In the calendar of the Christian year, the Easter season (or Eastertide, as it is often referred to) lasts for seven weeks – from Easter Sunday through the 50th day, which is the celebration of Pentecost. It is during this season that we celebrate the resurrection and the power that it still has in our lives today. We hear stories in scripture about the early church and reflect on the ways that we are part of this transformative Christian narrative that is still being written. We reflect on the ways that we are heeding the call to be Jesus’ disciples; how we are not only experiencing resurrection in our lives, but are intentionally practicing it as well.

So here is my challenge to you all throughout this Eastertide: Let us practice resurrection in our lives and in this church.

Let us come together as a community and think intentionally about what God is calling us to do and how we can live out that call. Let us not only tell the world with our words that we believe that resurrection is still happening today, but let us show them with our steps and with our actions.

Remember that we have to practice resurrection in our lives if we want it to continue to have the power to transform our lives and the lives of the people around us. And not only do we have to be the hands and the feet and the face of Christ, but we also have to come together like the apostles did; we have to remember that who we are as a community of faith is so much stronger than who we could ever be as individuals. Scripture says that “the whole group of those who believed” came together – not just one person. We – we as a community of faith – are being called to practice resurrection together.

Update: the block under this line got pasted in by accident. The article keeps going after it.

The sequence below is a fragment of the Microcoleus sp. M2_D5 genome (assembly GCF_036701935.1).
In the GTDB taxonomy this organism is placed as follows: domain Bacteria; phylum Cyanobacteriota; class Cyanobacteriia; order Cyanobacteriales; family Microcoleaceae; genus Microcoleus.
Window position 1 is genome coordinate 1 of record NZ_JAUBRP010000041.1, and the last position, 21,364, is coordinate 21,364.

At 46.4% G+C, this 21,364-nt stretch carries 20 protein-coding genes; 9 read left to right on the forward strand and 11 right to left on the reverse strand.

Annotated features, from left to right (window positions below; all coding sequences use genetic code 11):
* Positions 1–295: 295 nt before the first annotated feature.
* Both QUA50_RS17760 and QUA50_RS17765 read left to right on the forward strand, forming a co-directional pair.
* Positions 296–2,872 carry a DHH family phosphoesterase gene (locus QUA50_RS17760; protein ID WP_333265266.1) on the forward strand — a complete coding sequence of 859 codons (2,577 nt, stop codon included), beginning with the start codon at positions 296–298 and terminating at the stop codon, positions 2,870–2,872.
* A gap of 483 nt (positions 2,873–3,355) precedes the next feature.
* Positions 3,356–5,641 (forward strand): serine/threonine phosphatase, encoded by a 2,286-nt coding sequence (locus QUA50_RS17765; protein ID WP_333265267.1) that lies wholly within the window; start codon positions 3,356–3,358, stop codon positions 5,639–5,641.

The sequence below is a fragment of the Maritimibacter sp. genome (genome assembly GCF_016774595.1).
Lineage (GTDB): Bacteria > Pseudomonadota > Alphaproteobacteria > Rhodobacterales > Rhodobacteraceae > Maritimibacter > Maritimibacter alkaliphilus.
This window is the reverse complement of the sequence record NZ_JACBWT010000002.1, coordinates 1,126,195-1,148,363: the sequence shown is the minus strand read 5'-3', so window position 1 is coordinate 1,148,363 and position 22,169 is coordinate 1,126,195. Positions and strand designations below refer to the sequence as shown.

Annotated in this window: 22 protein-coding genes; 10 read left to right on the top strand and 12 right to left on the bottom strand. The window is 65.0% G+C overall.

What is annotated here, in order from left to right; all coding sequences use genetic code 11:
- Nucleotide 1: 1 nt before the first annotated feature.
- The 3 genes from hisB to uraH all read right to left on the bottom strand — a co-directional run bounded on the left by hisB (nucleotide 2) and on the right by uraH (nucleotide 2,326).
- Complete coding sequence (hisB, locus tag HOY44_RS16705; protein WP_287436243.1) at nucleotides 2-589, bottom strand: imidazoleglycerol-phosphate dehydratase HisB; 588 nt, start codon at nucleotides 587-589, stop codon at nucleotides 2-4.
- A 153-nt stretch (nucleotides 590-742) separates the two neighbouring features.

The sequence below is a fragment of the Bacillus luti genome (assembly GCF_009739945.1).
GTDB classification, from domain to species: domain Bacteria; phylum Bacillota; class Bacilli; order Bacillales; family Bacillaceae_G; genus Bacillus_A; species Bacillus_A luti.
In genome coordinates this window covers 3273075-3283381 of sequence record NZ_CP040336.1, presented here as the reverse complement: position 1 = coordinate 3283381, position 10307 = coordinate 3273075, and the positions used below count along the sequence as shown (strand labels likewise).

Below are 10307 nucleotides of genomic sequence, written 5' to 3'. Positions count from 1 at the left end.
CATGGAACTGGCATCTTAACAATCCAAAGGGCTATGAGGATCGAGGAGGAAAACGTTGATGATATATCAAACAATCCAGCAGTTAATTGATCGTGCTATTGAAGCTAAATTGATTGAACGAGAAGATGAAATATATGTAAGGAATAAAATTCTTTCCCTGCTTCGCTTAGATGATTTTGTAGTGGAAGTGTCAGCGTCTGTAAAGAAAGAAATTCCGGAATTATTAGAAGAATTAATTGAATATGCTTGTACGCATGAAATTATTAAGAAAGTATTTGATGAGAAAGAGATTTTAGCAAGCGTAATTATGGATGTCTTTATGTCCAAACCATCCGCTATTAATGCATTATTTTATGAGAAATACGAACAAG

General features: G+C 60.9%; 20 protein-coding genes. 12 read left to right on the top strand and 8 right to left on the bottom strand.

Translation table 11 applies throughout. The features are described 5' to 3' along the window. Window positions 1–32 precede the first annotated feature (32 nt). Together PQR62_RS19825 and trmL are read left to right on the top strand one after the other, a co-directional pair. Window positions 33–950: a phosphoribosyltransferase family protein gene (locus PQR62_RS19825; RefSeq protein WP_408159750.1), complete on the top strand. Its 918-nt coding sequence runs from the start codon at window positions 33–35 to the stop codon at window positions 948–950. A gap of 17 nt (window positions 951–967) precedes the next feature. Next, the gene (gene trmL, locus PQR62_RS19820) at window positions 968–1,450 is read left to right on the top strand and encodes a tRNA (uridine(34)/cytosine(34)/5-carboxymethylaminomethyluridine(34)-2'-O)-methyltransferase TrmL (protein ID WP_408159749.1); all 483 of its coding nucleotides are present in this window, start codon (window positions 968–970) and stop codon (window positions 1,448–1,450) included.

I think it is important to remember that scripture records that the apostles were of one heart and one soul – but nowhere does it say that they were of one mind. The psalm that we read this morning rejoices in “How very good and pleasant it is when kindred live together in unity!” [2] Unity does not have to come from being in agreement with one another; unity comes from being in a community of belief with one another.

That is where God’s power starts to work.

So let us practice resurrection in our lives and in our church. The source of our power already exists, and in the midst of a very chaotic world, we can all be a tangible reminder that God’s love always wins. Throughout this Eastertide, I encourage you to think about the ways that God is calling you into the life of your faith and into the ministry of this church. Challenge yourself; do not be afraid to take chances. Tell your friends and your family how the resurrection has changed your life and how it can change theirs as well. Practice resurrection in your heart, in your mind, in your voice and in your steps.

The walls of our church may have stopped vibrating, but our faith is still vibrating strongly within us and among us.

So let us share that with the world. Let us not only celebrate the resurrection, but let us practice it as well.

How “good and pleasant” that will be!

Thanks be to God!
Amen.

***

[1] Acts 4:32-33, NRSV
[2] Psalm 133:1, NRSV